The potential benefits of using cannabis in the workplace are clear.
The “can you pass a drug test with a medical card 2021” is the question that many people are asking themselves. It is important to know what your obligations are if you work for an employer who allows cannabis use in the workplace.
Four New England states have already legalized marijuana for medicinal and recreational purposes, necessitating a review of local businesses’ existing drug testing and substance usage policies to guarantee compliance with state and federal regulations.
Only New Hampshire and Rhode Island remain as legalization holdouts, with Connecticut legalizing recreational marijuana in June and Maine, Massachusetts, and Vermont already having legislation in place. Employer-related aspects of the Connecticut legislation will take effect on July 1, 2022.
When it comes to internal policies, companies must tread carefully. They must abide by state law, but the usage of marijuana is prohibited under federal law. It isn’t even recognized as a medical therapy under federal law since it is a Schedule I drug.
Companies must also think about what is fair and reasonable for their employees. Employers in places where marijuana is allowed for both medicinal and recreational use must guarantee that they are not discriminating against workers who are lawfully consuming the drug outside of their work hours.
Employers in places where marijuana is allowed for recreational use typically treat it in the same way they do alcohol. You don’t have to allow it in the office, and if workers use it on their own time, the substance’s effect on job performance must be taken into account.
Marijuana usage in the workplace is illegal under federal law.
While marijuana is prohibited on the federal level, individuals who use or distribute it in accordance with state law are usually not prosecuted by the federal authorities. In “drug-free” workplaces, however, federal law still requires workers to test negative for marijuana and other prohibited drugs. Furthermore, for the purposes of supervision, distribution, and federal disability law protection, the government continues to regard marijuana as an illicit substance.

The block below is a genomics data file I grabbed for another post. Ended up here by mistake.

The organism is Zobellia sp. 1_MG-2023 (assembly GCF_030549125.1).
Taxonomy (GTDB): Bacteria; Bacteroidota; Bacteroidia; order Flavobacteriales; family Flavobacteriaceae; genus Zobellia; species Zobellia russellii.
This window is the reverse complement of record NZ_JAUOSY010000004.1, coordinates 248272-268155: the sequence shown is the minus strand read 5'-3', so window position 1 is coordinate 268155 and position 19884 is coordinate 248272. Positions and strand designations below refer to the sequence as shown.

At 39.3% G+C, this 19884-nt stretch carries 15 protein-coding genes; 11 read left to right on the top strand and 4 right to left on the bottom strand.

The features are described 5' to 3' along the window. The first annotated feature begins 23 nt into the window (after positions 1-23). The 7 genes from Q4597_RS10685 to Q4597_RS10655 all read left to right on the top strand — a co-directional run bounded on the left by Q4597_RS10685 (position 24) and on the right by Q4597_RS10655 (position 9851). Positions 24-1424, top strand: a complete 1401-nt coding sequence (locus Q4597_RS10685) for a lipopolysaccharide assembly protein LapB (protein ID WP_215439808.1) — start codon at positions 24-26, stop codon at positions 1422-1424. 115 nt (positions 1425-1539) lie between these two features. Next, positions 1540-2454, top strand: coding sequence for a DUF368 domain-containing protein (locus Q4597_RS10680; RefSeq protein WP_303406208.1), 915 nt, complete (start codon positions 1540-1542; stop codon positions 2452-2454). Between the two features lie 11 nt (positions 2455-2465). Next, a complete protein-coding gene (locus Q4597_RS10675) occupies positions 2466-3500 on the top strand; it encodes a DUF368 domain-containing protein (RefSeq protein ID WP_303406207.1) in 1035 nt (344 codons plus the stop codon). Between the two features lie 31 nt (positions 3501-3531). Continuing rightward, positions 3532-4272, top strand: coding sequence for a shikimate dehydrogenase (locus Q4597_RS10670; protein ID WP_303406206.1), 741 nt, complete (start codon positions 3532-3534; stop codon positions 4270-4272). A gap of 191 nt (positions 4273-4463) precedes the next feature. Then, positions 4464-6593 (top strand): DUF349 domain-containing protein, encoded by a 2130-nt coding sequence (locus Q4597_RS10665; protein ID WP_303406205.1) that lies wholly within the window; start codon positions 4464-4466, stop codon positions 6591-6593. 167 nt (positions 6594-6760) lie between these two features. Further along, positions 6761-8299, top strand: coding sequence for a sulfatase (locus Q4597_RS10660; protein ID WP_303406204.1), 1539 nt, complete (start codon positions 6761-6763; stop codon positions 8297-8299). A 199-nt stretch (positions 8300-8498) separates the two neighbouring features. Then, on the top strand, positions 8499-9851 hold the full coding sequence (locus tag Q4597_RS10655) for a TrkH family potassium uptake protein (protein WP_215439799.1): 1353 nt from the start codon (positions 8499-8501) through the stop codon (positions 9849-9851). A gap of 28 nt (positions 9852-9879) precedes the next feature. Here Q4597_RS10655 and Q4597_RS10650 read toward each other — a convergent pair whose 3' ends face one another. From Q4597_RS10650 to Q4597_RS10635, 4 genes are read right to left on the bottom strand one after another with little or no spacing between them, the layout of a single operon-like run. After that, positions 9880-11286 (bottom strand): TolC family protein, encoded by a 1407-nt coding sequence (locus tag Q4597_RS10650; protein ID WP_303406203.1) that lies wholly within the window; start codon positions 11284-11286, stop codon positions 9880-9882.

Is a zero-tolerance policy the best option?
It is the employer’s responsibility to act if an employee is impaired by alcohol, prescription medicine, or recreational marijuana to the point that he or she poses a safety risk. As a result, many companies have a strict no-tolerance policy when it comes to drinking alcohol at work. It’s also why there’s a zero-tolerance policy in place when it comes to the usage of marijuana and other cannabis products.
However, this does not imply that companies may immediately implement a zero-tolerance policy. This is particularly true if the state in which your company operates has passed explicit laws to safeguard a person’s right to use marijuana for medicinal purposes.
Off-duty usage of legal recreational cannabis products would be protected under a measure now pending in Massachusetts. A similar measure will take effect in Connecticut next year as part of a new legislation.
Employers should consider employee attitude and morale in addition to legal responsibilities. There are likely to be people in the workplace who are pro-cannabis. A zero-tolerance policy may do more damage than good if it lowers morale or reduces the pool of eligible applicants.
To be reviewed are policies.
Drug testing, work safety, medical accommodations, and off-duty usage are all rules that businesses and organizations should pay close attention to.
Drug testing may be used for pre-employment screening as well as continuous, randomized tests. However, one of the most challenging aspects of cannabis usage is determining when the drug was used. Testing may seem discriminatory if the employee is in a place where recreational use is allowed or if the employee is using it for medicinal purposes.
Some companies prefer to notify workers ahead of time when they will be tested. Others caution workers that recreational usage may have a good outcome, which will be dealt with accordance to rules.
It’s critical to establish a foundation for every regulation when developing workplace safety rules. Employees who tested positive for cannabis usage had higher injuries, industrial accidents, and absenteeism than those who tested negative, according to several research. Marijuana usage has also been related to lower productivity, greater turnover, an increase in litigation, and an increase in unemployment and workers’ compensation claims. Also, although cannabis usage is often compared to alcohol use, bear in mind that marijuana-related impairment is much more difficult to properly measure.
- Medical marijuana users will be accommodated.
Employers must carefully examine their responsibilities to their workers when cannabis is used to treat a medical ailment. Courts have recently agreed with workers and punished companies that discriminate against employees who use cannabis lawfully.
Employers must consider the usage of additional cannabis products, such as CBD oil, which is a non-psychoactive chemical component of cannabis that is thought to have therapeutic benefit, when developing policies.
These products, however, may lead to a positive drug test result. Even if the person who used CBD oil or a comparable product complied with state law and was never intoxicated, the results of their tests may be problematic.
The “employee high at work” is a topic that has been in the news recently. Many employers are struggling with how to deal with employees who are under the influence of cannabis during work hours.
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